– alex
    Commented Apr 26 at 7:57
  • $\begingroup$ Would help if you post the data, maybe just one set at least. $\endgroup$
    – josh
    Commented Apr 26 at 11:39
  • $\begingroup$ Hi Josh, I have already put them in the top line. There should be three pastebin links. Let me know if they do not work for you. $\endgroup$
    – alex
    Commented Apr 26 at 12:14

1 Answer 1

2
$\begingroup$

Using BubbleChart might be an option:

polygon = Polygon[{{1, 0}, {-1/2, Sqrt[3]/2}, {-1/2, -1/2*Sqrt[3]}}];
markers = {
 Graphics[polygon, ImageSize -> 30]
 , Graphics[GeometricTransformation[polygon, RotationTransform[180°]], ImageSize -> 30]
 , Graphics[GeometricTransformation[polygon, RotationTransform[90°]], ImageSize -> 30]
 }

BubbleChart[ 
  {d1, d2, d3}
 , BubbleSizes -> {.005, .02}
 , ChartElements -> markers 
 , ChartBaseStyle -> Directive[EdgeForm[], Opacity[.3]]
 , ChartStyle -> {Red, Green, Blue}
 , ScalingFunctions -> {"Log", "Linear"}
 , PlotRange -> All
 , ChartLegends -> {"d1", "d2", "d3"}
 , ImageSize -> Large
 ]

enter image description here

Plotting each dataset separately;

rangeMinMax = Append[0] /@ 
 Ceiling@ArrayReduce[{1, Max@#} &, Join[d1, d2, d3][[All, ;; 2]], 1];

Row@Table[
 BubbleChart[ 
    Join[rangeMinMax, #1]
  , BubbleSizes -> {.005, .02}
  , ChartElements -> {#2}
  , ChartBaseStyle -> Directive[EdgeForm[], Opacity[.3]]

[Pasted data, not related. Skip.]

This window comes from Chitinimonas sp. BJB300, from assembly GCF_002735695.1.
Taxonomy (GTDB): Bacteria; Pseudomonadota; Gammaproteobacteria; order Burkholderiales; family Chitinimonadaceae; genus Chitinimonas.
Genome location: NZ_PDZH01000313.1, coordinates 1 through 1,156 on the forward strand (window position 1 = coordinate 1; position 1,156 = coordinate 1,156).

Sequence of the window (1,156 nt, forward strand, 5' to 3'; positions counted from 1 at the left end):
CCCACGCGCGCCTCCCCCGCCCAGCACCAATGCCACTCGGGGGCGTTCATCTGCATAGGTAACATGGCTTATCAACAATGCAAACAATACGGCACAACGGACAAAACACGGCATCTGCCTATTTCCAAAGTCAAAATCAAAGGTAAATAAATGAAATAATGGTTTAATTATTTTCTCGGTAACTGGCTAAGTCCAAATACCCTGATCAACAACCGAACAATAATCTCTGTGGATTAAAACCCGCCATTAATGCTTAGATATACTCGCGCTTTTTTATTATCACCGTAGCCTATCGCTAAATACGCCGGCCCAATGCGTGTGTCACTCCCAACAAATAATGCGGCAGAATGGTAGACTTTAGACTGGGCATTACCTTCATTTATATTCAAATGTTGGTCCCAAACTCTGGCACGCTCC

, ChartStyle -> {#3}
  , ScalingFunctions -> {"Log", "Linear"}
  , PlotRange -> MapThread[Ceiling[#@#2] &, {{Log, Identity}, Most /@ rangeMinMax}]
  , ChartLegends -> {#4}
  , ImageSize -> Medium
 ] & @@ d, {d, Thread[{{d1, d2, d3}, markers, {Red, Green, Blue}, {"d1", "d2", "d3"}}]}]

enter image description here

Adding ListContourPlot as a reference:

Row@Table[
  ListContourPlot[
     {Join[rangeMinMax, #1]}
     , ScalingFunctions -> {"Log", "Linear"}
     , InterpolationOrder -> 1
     , Contours -> 6
     , ContourShading -> Rest@Table[Blend[{#2, White}, i], {i, 1, 0, -.1}]
     , ContourStyle -> None
     , PlotRange -> Most /@ rangeMinMax
     , ImageSize -> Medium
     , PlotLegends -> Placed[Automatic, Below]
     ] & @@ d, {d, Thread[{ {d1, d2, d3}, {Red, Green, Blue}}]}]

enter image description here

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2
  • $\begingroup$ Hi vindobona! It was one of the first things I tried [with terrible results], but you have a much more masterful usage of the Opacity and marker size. My only concern is that you completely lose information of what is on the z-axis, by contrast to what one would get from a ContourPlot. I will most likely wrestle a bit more with it but if I can't do any better I will most likely follow your suggestion. $\endgroup$
    – alex
    Commented Apr 28 at 9:51
  • $\begingroup$ Hi @alex! Thank you for your feedback. I understand your challenge and I am eager to see other suggestions as well. $\endgroup$
    – vindobona
    Commented Apr 28 at 11:30